Know the people, places, animals, land and thoughts in your life as much as possible. Don’t walk though your time as though surrounded by unnamed mysteries: learn the name of the trees, plants, your neighbors, tools, clouds, birds and sights that fill your ears, eyes, mind and heart. Learn the way of everything you can. We are all surround by thousands of threads of life that want to bind with us. Make it happen. Then, the fabric of you will never be alone, and you will bind with the life around you, forever.

Franque23 loves you.

 

*https://franque23.wordpress.com/2010/01/25/the-dream-i-lived/

 


(click the pic for a larger view)

Dogs are spirit given to our lives…. they know us, help us and protect us… There’s nothing like a dame was once a famous song…(Ha! Now-a-days it might get the deep six, thumbs down action I suspect)… Well yes, I say, there’s nothing like a woman, but there’s nothing like a dog as well:-) Not to equate the two!)

This is my dog, Shadow, smiling bright.

Try dog ownership if you haven’t; your heart-felt energy will enlarge and your life will be a richer experience. Although there are studies that find people who own and love dogs live longer, better, happier lives than those who don’t, there are also similar findings when people who associate with horses or pets of all kinds are compared to those who don’t.

My daughter on her horse, Toby.

Just a guess, but I’m thinking people who open themselves up to loving any or all kinds of life around them find fulfillment in their lives, while those who don’t short-change the scope and breadth of what their own lives might be.

I float better with Shadow in the pool…maybe.

34 “A new command I give you: Love one another. As I have loved you, so you must love one another.” John 13: 3 (NIV)

It’s interesting that this idea be termed , ‘A new command,’ at the time of Jesus, as though the thought had never been expressed before.

The American Zen teacher John Daido Loori shows us that Zen practice should include not only meditation, the study of Zen literature and liturgy, and moral and ethical action, but should also manifest in work, artistic, and everyday activities….

Basically, you could pick any major religion throughout the world and find the same advice: love one another. But, to expand this thought, Jesus never said it’s okay to kick the dog as you’re busy loving people. No, everyone and everything is included in, “Love one another…” Of course, Native Americans understood that all of creation is sacred.

What about wars? Wars happen; people are far from perfect.

Empathy is a one to one ratio. The more we notice the life around us and it’s living condition, the more empathy we feel. Turning a blind eye to the suffering of our human condition and our Earth’s situation does nothing but blind us. None of us can solve the world’s problems alone, but the pebble thrown into a lake analogy certainly applies. Every good or bad action we do is that pebble, and the ripples that spread out from its splash may reach shorelines, people and places, we can’t even see as we throw that little stone.

My advice? Be kind to yourself: be as good a person as you can be. If you do this, you will sleep easier at night. I’m thinking if we do manage to strive to do our best (hey-I think that’s a Boy Scout motto?) then we are less inclined to worry about the future. That future will come as it may but when it does we will know we’ve done our best. No worries; you’ve done everything you could’ve to improve life.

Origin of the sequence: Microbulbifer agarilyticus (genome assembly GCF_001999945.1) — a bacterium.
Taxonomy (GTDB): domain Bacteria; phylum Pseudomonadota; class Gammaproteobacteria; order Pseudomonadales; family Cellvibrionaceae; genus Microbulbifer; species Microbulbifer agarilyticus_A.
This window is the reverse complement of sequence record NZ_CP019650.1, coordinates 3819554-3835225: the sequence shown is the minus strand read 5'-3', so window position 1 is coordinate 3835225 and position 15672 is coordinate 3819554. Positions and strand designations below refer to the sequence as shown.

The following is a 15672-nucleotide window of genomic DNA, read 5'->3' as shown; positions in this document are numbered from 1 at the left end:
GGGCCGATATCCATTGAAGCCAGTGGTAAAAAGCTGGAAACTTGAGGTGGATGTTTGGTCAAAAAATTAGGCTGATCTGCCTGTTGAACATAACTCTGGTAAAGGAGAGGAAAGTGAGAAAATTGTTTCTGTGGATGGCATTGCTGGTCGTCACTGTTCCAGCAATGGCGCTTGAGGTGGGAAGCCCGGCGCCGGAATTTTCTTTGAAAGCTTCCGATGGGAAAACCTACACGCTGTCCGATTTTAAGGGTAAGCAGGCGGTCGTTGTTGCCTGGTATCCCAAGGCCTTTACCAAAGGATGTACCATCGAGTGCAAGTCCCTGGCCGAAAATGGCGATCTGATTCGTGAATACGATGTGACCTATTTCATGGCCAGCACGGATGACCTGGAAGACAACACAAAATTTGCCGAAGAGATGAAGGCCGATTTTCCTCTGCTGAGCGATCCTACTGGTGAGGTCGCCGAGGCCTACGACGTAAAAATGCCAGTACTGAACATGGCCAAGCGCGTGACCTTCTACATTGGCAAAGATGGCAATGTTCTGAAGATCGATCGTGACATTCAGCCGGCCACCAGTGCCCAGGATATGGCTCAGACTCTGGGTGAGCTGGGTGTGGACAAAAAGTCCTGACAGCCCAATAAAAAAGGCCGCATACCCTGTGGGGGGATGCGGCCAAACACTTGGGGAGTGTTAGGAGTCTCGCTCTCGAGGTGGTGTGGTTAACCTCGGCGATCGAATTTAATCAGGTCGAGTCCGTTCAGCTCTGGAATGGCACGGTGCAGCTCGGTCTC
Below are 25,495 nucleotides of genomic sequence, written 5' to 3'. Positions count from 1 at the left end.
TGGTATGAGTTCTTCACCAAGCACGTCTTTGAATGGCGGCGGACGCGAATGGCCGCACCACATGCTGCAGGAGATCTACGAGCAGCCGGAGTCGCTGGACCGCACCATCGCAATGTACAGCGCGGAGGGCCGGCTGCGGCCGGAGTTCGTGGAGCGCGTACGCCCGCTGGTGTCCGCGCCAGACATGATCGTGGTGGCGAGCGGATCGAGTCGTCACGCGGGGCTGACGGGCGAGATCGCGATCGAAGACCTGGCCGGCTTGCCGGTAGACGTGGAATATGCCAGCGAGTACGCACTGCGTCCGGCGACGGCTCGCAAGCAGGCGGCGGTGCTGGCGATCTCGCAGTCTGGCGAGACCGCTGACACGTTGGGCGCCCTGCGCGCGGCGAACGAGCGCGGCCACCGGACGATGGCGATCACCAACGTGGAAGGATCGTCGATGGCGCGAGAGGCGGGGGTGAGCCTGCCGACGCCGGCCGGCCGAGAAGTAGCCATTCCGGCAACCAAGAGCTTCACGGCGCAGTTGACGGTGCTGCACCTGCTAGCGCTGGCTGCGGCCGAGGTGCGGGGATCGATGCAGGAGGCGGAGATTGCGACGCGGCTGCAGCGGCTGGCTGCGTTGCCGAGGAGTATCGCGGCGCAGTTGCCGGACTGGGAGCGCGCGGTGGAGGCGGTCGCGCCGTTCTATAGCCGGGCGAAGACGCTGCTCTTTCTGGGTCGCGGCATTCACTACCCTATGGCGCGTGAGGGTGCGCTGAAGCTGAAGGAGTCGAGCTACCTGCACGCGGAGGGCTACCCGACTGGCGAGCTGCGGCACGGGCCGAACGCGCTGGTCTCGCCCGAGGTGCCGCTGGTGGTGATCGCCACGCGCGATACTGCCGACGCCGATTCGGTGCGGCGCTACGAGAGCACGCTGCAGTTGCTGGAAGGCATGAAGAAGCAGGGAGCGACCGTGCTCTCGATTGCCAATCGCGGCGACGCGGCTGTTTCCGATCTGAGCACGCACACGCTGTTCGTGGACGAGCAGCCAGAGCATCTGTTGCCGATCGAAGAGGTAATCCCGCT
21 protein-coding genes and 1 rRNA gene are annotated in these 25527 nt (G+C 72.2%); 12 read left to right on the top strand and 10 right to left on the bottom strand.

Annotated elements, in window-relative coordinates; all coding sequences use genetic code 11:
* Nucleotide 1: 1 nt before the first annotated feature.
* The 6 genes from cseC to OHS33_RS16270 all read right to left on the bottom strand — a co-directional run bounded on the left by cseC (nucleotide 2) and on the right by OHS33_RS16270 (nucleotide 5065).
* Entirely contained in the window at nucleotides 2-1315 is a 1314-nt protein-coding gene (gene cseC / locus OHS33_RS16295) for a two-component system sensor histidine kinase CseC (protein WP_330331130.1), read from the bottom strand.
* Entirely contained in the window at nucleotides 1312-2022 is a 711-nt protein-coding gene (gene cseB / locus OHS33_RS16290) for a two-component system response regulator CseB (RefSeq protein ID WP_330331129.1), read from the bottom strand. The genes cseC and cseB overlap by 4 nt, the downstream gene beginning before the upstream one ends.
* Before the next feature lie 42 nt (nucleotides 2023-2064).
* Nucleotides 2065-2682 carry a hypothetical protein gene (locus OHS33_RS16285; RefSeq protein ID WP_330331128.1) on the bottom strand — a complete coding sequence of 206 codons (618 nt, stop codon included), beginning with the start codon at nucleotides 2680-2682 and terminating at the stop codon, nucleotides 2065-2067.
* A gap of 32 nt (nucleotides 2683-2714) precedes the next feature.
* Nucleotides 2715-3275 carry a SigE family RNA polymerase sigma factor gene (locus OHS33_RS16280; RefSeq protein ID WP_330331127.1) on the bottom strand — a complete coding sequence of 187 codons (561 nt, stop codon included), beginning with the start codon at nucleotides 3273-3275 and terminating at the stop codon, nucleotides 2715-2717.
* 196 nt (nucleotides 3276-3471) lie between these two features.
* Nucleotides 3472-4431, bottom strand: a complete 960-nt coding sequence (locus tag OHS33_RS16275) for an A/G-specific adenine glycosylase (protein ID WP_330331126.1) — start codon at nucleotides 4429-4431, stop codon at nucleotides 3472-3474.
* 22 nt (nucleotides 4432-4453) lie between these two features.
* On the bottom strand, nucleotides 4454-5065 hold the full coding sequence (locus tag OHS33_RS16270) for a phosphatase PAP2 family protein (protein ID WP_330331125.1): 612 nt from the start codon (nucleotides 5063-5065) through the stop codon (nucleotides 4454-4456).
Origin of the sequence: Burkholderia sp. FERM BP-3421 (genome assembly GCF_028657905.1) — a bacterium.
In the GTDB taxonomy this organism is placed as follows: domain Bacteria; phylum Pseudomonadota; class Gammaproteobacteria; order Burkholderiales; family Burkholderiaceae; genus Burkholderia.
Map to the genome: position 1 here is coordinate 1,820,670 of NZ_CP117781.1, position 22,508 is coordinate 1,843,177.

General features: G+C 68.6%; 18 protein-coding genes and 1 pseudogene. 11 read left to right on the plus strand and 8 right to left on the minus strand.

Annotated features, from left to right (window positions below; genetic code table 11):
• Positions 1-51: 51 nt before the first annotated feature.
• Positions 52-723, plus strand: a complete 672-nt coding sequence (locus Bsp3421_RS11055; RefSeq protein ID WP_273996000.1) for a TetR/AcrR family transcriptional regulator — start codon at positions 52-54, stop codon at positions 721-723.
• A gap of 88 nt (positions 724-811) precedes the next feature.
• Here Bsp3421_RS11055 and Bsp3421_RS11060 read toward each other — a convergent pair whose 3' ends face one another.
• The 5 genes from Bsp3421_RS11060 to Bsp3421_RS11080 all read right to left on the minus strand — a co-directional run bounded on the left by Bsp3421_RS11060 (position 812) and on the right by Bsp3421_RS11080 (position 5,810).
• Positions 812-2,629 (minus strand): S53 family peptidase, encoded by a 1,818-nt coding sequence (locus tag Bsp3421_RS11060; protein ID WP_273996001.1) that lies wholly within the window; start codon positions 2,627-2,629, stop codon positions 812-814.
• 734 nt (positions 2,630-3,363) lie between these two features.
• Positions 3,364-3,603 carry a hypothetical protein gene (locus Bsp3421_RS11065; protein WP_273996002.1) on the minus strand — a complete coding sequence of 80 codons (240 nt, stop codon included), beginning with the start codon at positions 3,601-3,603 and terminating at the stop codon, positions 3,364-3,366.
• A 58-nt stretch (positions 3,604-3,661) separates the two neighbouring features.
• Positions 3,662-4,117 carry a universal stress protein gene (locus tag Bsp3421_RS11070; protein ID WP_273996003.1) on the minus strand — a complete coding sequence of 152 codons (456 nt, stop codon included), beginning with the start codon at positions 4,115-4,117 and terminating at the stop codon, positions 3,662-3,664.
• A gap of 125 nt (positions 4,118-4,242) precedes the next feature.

Take that leap of faith in love.

Alfred E Neuman: what me worry? I loved Mad magazine as a boy (like now) and my Southern Baptist upbringing aligned my understanding of these words with the church teachings to not worry. Thing is, in truth, the history of Alfred E Neuman’s face and its historical meaning  is something different altogether. In fact, Neuman’s face has been used at least since 1883…and to sell mince Plum pudding.

And, later on…

Worse, another version of Alfred E Neuman’s face was used by the Germans during world War II and captioned, “Kill the Jews.” Honest. (Not the picture above.)

So, my interpretation of Neuman’s, ‘What me worry,’ illustrates how what we think about things is related to our preconceived notions, and those notions are usually based upon what we’ve been taught to think. Self realization derived from observation and deduction is a bit skewed now in the human experience. We are taught to be who we think we are. Often, this is not the case at all.  Most often, we are people just like most, people with needs, wants, hopes, dreams and empathy but we’ve been subtly taught to turn off this understanding. We’ve been encouraged to turn a blind eye to the condition of humanity and our earth.

It’s time to turn ourselves back on.

It’s time to be joyful.

My sister, Sharon Franquemont, published a book, “You Already know What To Do.” * This book, published in nine languages throughout the world, makes many points but my favorite is the concept that intuition should be taught in schools as a subject. This way, we might help our children get in touch with themselves, their inner sense of life’s order and magnitude, and how their lives relate to all growth. The world would be a better place if society expressed a true interest in our inner selves and how that inner self relates to the world around us. Point: Dogs help people do this.

Having a dog, or any pet, helps us express love for something other than ourselves and, in turn, that pet loves us back. This way, people learn how love flows from us and back to us. We learn how good this exchange of love feels. Soon, and not depending on the amount of LSD or pot you’ve smoked in the 70’s, the notion that loving the people, the animals , the trees or even the rocks we pass returns love to us becomes less remote and, in fact, a real life experience.

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Let’s put a bow on this. Yes, try loving your neighbor, but it might be mastering that process is easier done if you start with loving a doggie, or pet of any kind…. good luck.

Cheers, and I hope the ripples from my pebble reach you at a most fortuitous time and in the best of light. Namaste; to your light.

Franque23

 

*https://www.amazon.com/gp/product/0874779464/ref=dbs_a_def_rwt_bibl_vppi_i0